Similarly, Playbyte games have their own set of limitations. In addition to their simplistic nature, the games are limited to five scenes. Thanks to this constraint, a format has emerged where people are making games that have an intro screen where you hit “play,” a story intro, a challenging gameplay section, and then a story outro.
In addition to its easy-to-use game building tools, Playbyte also allows game assets to be reused by other game creators. That means if someone who has more expertise makes a game asset using custom logic or which pieced together multiple components, the rest of the user base can benefit from that work.
“Basically, we want to make it really easy for people who aren’t as ambitious to still feel like productive, creative game makers,” says Russell. “The key to that is going to be if you have an idea — like an image of a game in your mind — you should be able to very quickly search for new assets or piece together other ones you’ve previously saved. And then just drop them in and mix-and-match — almost like Legos — and construct something that’s 90% of what you imagined, without any further configuration on your part,” he says.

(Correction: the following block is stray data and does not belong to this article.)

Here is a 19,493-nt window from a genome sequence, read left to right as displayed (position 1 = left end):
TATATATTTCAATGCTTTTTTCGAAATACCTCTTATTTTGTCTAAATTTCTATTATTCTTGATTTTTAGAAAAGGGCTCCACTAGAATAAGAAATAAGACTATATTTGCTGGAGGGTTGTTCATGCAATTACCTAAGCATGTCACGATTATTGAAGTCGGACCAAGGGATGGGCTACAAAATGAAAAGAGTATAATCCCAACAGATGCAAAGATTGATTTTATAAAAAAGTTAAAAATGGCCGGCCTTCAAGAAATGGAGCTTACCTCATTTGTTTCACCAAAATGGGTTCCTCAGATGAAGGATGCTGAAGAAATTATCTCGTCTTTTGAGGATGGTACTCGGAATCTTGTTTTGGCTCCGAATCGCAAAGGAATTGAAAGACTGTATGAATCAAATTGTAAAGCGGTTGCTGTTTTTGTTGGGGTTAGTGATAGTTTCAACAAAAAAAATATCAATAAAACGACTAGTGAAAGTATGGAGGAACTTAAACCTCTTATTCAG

In time, Playbyte plans to monetize its feed with brand advertising, perhaps by allowing creators to drop sponsored assets into their games, for instance. It also wants to establish some sort of patronage model at a later point. This could involve either subscriptions or even NFTs of the games, but this would be further down the road.
— Playbyte (@PlaybyteInc) August 21, 2021